While this methodology is clearly not "NoEstimates", over time it develops a high level of predictability in the team which is the kind of thing that makes people stop asking a team for estimates.

What about timelines?

The spacing of the tasks from left-to-right is to help show depth of dependencies and what can be stated first. You have a lot of freedom on finding the right way to space out tasks on the diagram. Time is not strictly implied by this spacing but we as humans cannot help but infer time from it. For this reason, it is a best practice to put any ticket that has 0 dependencies on the far left side to make it obvious it could be started "right now", and also help make it obvious how many tasks can be started if this task is completed (helping you pick priority).

What is a "Directed Acyclic Graph" (DAG)?

The DAG is a term from computer science. DAGs are a collection of nodes (we call them tasks) and edges (we call them arrows, and we limit them to dependency arrows exclusively). Nodes and edges when networked together are called a "graph". The graph is said to be "Directed" when the edges point in one direction. Finally, it is Acyclical when those edges do not create any "loops" where arrows point in a circle infinitely.

In Leftwards Planning, our DAG has a few extra rules such as arrows being limited to dependencies only, and the requirement that there is one single "root node" that all dependencies grow out of (the final task on the far right).

Can we mob/team/ensemble program?

Sure! If you want to have multiple people working on one task, you can. However, in practice this probably only helps the team for tasks along the heaviest path or tasks that are medium/large. Because everything is biased to small tasks and projects are built on pre-agreed standards/contentions the value from working together on every small task drops off quickly (a lot of that alignment work has already happened). It can still be useful for on-boarding or team building, or to help align people who see problems differently. Just be sure to take the sharing of a task into account when you build a proposal (if you ask for 4 developers for a small 20 task project, they share all 20 tasks, it will never be done faster than the time it takes to work on all 20 tasks sequentially).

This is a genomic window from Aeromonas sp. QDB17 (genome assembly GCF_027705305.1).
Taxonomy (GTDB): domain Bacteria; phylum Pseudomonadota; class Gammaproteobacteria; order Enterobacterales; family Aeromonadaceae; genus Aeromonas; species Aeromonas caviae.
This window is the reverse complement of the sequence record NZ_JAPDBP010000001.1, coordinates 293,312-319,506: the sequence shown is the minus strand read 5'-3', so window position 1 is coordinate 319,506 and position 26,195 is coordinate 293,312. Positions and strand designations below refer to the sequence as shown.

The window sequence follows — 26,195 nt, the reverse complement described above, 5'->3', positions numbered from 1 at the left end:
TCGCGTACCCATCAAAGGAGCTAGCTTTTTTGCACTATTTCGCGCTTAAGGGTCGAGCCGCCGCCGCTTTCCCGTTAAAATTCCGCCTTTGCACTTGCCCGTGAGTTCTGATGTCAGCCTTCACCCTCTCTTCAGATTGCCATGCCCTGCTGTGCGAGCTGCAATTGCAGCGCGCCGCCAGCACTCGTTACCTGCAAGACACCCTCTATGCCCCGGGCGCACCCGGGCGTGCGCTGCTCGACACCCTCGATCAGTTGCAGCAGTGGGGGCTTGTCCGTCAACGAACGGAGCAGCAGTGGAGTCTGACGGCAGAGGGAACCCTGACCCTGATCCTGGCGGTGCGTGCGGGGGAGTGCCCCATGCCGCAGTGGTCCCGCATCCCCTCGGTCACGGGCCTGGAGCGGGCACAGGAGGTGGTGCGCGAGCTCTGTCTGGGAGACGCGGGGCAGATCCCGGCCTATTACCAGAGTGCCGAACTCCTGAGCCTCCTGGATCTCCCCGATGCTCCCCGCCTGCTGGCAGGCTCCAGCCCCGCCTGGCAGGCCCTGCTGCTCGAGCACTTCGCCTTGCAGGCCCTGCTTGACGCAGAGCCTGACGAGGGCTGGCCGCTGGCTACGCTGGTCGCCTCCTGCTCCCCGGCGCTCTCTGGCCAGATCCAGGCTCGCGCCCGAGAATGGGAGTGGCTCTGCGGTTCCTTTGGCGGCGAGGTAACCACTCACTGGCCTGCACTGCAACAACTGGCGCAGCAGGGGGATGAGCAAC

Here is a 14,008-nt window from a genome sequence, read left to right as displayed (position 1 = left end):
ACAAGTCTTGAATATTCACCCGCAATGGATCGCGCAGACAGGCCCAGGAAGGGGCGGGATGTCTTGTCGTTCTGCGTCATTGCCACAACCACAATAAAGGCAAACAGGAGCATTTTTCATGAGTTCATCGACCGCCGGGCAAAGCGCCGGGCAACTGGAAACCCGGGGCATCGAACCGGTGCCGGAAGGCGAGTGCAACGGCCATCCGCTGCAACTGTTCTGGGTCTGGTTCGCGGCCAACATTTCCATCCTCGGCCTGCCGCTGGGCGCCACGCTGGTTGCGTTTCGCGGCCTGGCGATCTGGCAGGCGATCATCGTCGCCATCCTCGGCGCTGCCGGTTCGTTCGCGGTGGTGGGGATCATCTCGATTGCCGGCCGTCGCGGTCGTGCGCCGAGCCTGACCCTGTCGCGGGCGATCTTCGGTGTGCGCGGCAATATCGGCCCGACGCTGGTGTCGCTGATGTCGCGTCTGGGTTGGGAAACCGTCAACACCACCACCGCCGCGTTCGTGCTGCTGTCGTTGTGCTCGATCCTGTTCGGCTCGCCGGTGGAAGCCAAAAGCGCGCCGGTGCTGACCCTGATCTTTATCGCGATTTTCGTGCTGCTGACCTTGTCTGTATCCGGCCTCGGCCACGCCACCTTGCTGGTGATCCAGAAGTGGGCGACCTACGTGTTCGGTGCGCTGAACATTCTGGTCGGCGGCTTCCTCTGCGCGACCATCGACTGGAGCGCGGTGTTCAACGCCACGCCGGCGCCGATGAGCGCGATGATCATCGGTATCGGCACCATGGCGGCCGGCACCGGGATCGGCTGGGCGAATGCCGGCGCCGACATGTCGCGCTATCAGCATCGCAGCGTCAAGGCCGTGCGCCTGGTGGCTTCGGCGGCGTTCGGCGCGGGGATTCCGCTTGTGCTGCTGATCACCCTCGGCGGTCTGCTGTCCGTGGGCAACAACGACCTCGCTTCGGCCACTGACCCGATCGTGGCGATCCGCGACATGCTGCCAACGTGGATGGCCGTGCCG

Isn't this just a rip-off of some other idea?

Probably. This idea did not jump out of the forehead of Zeus, fully-formed wearing armour like the Greek myth of Athena's birth.

Leftwards Planning is a collection of many great ideas, modification of those ideas, years of hands-on-experience, and maybe a tiny bit of novel invention.

For example, making projects into a graph is not unique to Leftwards Planning. PERT, CCPM, CPM and others do this. Moving "left" is called Retro-planning, but also backwards planning, reverse planning, reverse gantt, "right to left planning", outcomes-first, and backcasting. All of these are slightly different stand-alone ideas, which have a lot of similarities too. Some of them are modifications of each other, some are all original "multiple discoveries", they possibly even have different inspirations and roots. The ways to work with the DAG and avoid problems is directly stolen from computer science which probably stole it from some other branch of maths which probably stole it from someone's intuitions.

Moreover, Leftwards planning absolutely did not come up with the idea of working on small tasks. You can learn about that in hundreds of books, and tens of thousands of blog posts. Breaking tasks down into smaller tasks is also something that is quite well discussed.

You might recognize one idea as being very similar to something you saw before, and it might be the case. It might also be the case that that idea is a neighbouring idea to the one that influenced this methodology, it's too hard to say really.

Leftwards planning is a fine-tuned collection of ideas that are designed to be used together to help development teams plan projects and eliminate a lot of the problems they regularly run into. Some ideas here are not found elsewhere, or ideas found elsewhere are not found here. The exact combination of ideas is the unique artifact. It is also aiming to make these great ideas intuitive, easy to learn, and easy to use for that audience.